Track bias is an important string to my bow. I’m very aware of it, when it happens. It gives me a real advantage and I make my book fully conscious of which horses, I think, are suited and which aren’t.
For me, the downside of bias is that most punters hate it and won’t bet. A complete turn-off. No turnover. Variety makes racing interesting. I like Warwick Farm, with the long chute starts, the sharp home bend and the short straight.
Warwick Farm had a great card on Saturday. But the track was simply not “fit for purpose”, especially on an important day, with big-race lead-ups. The course had enjoyed warm, summer weather, having only had 17mls of rain early in the week (and half the February median for the month), no irrigation. Yet the rail was “quicksand”. Beyond comprehension. As early as the second race, the course commentator reported “riders seeking better ground”, out wide. In fact, every Warwick Farm winner came from off the pace, and finished down the middle or wider. Pity if you owned or backed a leader, drawn inside or a runner ridden by a non-thinking jockey. Unfair racing. Warwick Farm course-proper grass used to be invariably brown in colour but it behaved perfectly. I wish they could forget the greening aesthetics and we could return to those days: no watering and the right grass.
Exosphere like Lonhro
Just like his sire Lonhro, two-year-old Exosphere was unsuccessfully ridden in the lead, at his first start, in the spring, when he finished last at odds-on. “Leading” was not repeated with Lonhro and the same seems likely with Saturday’s impressive winner, Exosphere. Exosphere was sent to the provincials after a break. This time, taken back to last in the run, he demolished his rivals, including a very short-priced, unraced stablemate. He displayed more than a little of Lonhro’s brilliant turn of foot. At Warwick Farm on Saturday, those present witnessed a similar devastation of rivals. Ridden off the pace, taken wide on straightening, Exosphere sprinted to a clear, race-winning lead in under 100 metres. This performance bore hallmarks of many of his father’s wins, including that breathtaking Caulfield Guineas victory in 2001. The ability to be ridden off the pace, race around a field and then outsprint them in the straight, is not often seen in Golden Slipper contenders, but in my opinion, it will suit that high-pressure race.
How to improve sale
The annual Inglis Melbourne Premier Yearling Sale, at Oaklands, started strongly on Sunday. It continues on Monday. It will average less than a third of what the Sydney Easter catalogue will. The Melbourne sale is good value. Over the past five years 2.7 per cent of yearlings sold became stakes winners, compared to Easter’s 4.3 per cent (1.8 per cent is the “population” average), 33 per cent of the cost for more than 60 per cent of the number of Easter Stakes winners. The owners’ bonus scheme, VOBIS, was introduced more than 20 years ago to make Victorian yearlings more appealing to buyers. It was followed by similar schemes in each state. Sounds like a good idea. But the unintended consequence is that yearling buyers are pushed into buying their home state’s product. Because “Oaklands” are normally “VOBIS” and not the NSW “BOBS”, prospective buyers are typically just Victorians. Melbourne would have a better sale if all states abandoned the bonus schemes. And it would save vendors roughly $1000 a year in VOBIS fees.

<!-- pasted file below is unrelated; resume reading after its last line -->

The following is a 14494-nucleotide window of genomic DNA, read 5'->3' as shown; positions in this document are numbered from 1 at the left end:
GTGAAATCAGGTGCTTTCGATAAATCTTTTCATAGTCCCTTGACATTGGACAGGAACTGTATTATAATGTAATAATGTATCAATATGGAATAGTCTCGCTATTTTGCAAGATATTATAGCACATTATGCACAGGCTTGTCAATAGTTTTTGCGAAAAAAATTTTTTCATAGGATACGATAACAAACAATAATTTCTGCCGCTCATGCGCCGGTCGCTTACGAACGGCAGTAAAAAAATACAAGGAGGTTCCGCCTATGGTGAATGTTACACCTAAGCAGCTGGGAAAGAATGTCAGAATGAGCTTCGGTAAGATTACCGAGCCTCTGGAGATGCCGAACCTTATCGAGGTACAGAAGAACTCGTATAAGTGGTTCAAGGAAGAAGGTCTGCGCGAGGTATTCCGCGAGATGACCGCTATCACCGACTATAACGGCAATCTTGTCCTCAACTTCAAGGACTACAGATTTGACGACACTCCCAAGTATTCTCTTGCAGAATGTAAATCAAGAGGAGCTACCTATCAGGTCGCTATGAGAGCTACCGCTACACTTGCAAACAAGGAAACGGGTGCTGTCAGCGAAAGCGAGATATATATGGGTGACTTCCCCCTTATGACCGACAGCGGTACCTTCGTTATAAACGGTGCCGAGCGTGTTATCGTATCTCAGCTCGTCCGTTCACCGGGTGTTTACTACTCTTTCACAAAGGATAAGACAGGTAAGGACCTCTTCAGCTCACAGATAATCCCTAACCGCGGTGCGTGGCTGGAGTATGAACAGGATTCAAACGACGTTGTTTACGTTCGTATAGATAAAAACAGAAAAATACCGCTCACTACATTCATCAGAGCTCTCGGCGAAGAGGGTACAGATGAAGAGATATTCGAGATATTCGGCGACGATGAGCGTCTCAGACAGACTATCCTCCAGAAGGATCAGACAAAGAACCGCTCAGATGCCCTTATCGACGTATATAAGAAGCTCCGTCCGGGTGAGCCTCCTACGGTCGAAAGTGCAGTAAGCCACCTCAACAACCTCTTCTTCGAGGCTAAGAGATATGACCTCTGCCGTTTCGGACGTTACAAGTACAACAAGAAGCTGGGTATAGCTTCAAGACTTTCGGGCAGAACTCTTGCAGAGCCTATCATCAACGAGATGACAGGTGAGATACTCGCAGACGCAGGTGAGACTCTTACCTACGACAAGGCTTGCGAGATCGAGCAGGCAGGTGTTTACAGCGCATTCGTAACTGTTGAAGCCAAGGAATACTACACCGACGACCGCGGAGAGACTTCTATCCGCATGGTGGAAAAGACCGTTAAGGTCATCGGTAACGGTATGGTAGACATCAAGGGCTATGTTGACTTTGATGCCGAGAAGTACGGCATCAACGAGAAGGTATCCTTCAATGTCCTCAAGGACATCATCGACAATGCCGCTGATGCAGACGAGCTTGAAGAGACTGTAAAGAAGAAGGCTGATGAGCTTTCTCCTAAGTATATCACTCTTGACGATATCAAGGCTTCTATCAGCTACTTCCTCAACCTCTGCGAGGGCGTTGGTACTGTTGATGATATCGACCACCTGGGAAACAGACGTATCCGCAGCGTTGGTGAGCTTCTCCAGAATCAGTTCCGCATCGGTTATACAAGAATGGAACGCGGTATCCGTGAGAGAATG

Betting ring move
Mid-week city meetings are shadows of their former selves. But it is a positive move to have brought the Rosehill betting ring in from the back of the stand to inside the grandstand. Much better. Betting should be where the people are. Before the tote was installed, in the early part of the 20th century, bookies were always “around the front”, as they are today in Britain. They were shanghaied to the rear of the stand to help the tote, then ensconced in big tote houses there. The totes have moved into the grandstand and the bookies should be there too. All courses. The move is only for Rosehill Wednesdays. I hope it becomes Saturdays as well.
1000/1 chance wins!
The love of racing is made from great tales. One occurred last week that has the Sydney betting ring talking. A $4.20 chance at Scone, Gust Of Wind was slowly away, 25-lengths last, immediately under hard riding and going nowhere. Odds of 1000/1 went begging from the “bottom feeders” on Betfair. He won! Anyone would enjoy the barnstorming run in the replay at Scone race 3. Watch it.
Many happy returns for Mo
Congratulations to bookmaker Eric “Mo” Conlon, who attained the tender age of 85 this week and is going strongly. He has been at Randwick almost as long as the Moreton Bay fig Meeting Tree, being a bookie for more than 60 years. He is the last of the figures men. The moment Mo senses a margin with the odds in his favour, he is away and “quotation busting”. An asset to punters, if annoying to the other bookies. Conlon, who as a young man had a Mohawk hairstyle, made his name as an “each-way” bookmaker when few satchel-swingers bet that style. At a quarter the old-fashioned odds, the place bet was often a loss leader for bookies. Mo always knew how much extra value he had to get out of the win to make it work. May he be making a book for many more years, calling his “wire netting, each-way betting”.